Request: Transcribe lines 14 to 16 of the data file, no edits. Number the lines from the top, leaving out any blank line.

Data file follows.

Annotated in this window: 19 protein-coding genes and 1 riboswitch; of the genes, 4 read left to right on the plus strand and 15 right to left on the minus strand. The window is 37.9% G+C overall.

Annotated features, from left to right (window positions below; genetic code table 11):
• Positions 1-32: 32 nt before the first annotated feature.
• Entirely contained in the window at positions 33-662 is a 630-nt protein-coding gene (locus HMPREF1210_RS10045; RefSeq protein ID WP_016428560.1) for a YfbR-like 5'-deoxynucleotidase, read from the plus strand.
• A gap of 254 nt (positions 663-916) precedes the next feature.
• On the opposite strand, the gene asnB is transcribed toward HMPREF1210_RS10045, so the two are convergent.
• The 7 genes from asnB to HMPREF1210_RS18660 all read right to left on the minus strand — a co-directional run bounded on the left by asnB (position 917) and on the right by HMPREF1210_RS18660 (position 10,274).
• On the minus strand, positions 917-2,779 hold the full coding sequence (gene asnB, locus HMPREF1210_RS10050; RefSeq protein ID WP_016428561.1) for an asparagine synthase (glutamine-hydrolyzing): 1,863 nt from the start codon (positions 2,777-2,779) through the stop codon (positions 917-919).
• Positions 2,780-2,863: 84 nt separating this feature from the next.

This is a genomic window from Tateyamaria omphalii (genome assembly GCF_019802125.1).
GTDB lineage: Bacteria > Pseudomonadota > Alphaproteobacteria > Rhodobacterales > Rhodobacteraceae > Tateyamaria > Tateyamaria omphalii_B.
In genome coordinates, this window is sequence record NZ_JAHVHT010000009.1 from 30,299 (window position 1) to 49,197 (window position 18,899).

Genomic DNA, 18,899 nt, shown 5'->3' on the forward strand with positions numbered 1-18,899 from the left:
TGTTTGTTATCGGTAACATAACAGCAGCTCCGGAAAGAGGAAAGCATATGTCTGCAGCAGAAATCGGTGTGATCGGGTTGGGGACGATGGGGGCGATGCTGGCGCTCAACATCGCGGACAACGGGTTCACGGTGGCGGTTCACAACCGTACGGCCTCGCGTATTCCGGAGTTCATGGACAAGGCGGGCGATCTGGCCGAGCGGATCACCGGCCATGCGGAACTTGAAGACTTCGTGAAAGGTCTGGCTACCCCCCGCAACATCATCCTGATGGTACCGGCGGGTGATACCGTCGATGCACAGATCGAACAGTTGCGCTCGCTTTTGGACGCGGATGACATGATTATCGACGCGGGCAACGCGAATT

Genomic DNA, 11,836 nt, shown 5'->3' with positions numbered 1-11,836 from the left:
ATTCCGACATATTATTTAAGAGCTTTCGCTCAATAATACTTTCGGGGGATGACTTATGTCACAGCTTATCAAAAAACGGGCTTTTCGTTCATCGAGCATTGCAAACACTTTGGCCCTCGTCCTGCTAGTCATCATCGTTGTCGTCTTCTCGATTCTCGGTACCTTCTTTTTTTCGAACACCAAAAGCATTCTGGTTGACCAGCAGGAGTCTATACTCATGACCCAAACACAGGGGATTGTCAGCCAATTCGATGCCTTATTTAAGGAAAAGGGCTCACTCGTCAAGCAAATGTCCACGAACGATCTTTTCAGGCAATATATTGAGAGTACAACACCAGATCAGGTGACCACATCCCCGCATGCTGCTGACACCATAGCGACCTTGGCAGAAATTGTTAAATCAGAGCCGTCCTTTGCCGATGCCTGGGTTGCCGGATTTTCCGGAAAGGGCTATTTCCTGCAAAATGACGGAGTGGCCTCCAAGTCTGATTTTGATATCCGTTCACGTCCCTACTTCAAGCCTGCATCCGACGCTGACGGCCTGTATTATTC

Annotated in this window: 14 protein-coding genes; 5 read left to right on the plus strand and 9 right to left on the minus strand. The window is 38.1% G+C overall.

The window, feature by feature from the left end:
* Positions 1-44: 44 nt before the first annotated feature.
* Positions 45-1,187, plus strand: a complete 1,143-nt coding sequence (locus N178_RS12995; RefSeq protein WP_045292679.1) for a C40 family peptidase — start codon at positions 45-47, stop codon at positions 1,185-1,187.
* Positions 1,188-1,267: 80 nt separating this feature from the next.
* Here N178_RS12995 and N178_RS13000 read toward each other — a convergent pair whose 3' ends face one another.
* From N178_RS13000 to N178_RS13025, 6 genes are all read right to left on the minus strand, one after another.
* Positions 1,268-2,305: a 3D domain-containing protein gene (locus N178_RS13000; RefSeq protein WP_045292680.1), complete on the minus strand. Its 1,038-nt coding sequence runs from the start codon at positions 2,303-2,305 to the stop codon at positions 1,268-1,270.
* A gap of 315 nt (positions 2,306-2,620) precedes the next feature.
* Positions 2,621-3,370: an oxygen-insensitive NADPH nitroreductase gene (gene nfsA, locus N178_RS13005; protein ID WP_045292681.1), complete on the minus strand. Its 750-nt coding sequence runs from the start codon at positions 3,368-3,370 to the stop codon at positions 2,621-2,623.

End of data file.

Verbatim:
TGTTTGTTATCGGTAACATAACAGCAGCTCCGGAAAGAGGAAAGCATATGTCTGCAGCAGAAATCGGTGTGATCGGGTTGGGGACGATGGGGGCGATGCTGGCGCTCAACATCGCGGACAACGGGTTCACGGTGGCGGTTCACAACCGTACGGCCTCGCGTATTCCGGAGTTCATGGACAAGGCGGGCGATCTGGCCGAGCGGATCACCGGCCATGCGGAACTTGAAGACTTCGTGAAAGGTCTGGCTACCCCCCGCAACATCATCCTGATGGTACCGGCGGGTGATACCGTCGATGCACAGATCGAACAGTTGCGCTCGCTTTTGGACGCGGATGACATGATTATCGACGCGGGCAACGCGAATT

Genomic DNA, 11,836 nt, shown 5'->3' with positions numbered 1-11,836 from the left:
ATTCCGACATATTATTTAAGAGCTTTCGCTCAATAATACTTTCGGGGGATGACTTATGTCACAGCTTATCAAAAAACGGGCTTTTCGTTCATCGAGCATTGCAAACACTTTGGCCCTCGTCCTGCTAGTCATCATCGTTGTCGTCTTCTCGATTCTCGGTACCTTCTTTTTTTCGAACACCAAAAGCATTCTGGTTGACCAGCAGGAGTCTATACTCATGACCCAAACACAGGGGATTGTCAGCCAATTCGATGCCTTATTTAAGGAAAAGGGCTCACTCGTCAAGCAAATGTCCACGAACGATCTTTTCAGGCAATATATTGAGAGTACAACACCAGATCAGGTGACCACATCCCCGCATGCTGCTGACACCATAGCGACCTTGGCAGAAATTGTTAAATCAGAGCCGTCCTTTGCCGATGCCTGGGTTGCCGGATTTTCCGGAAAGGGCTATTTCCTGCAAAATGACGGAGTGGCCTCCAAGTCTGATTTTGATATCCGTTCACGTCCCTACTTCAAGCCTGCATCCGACGCTGACGGCCTGTATTATTC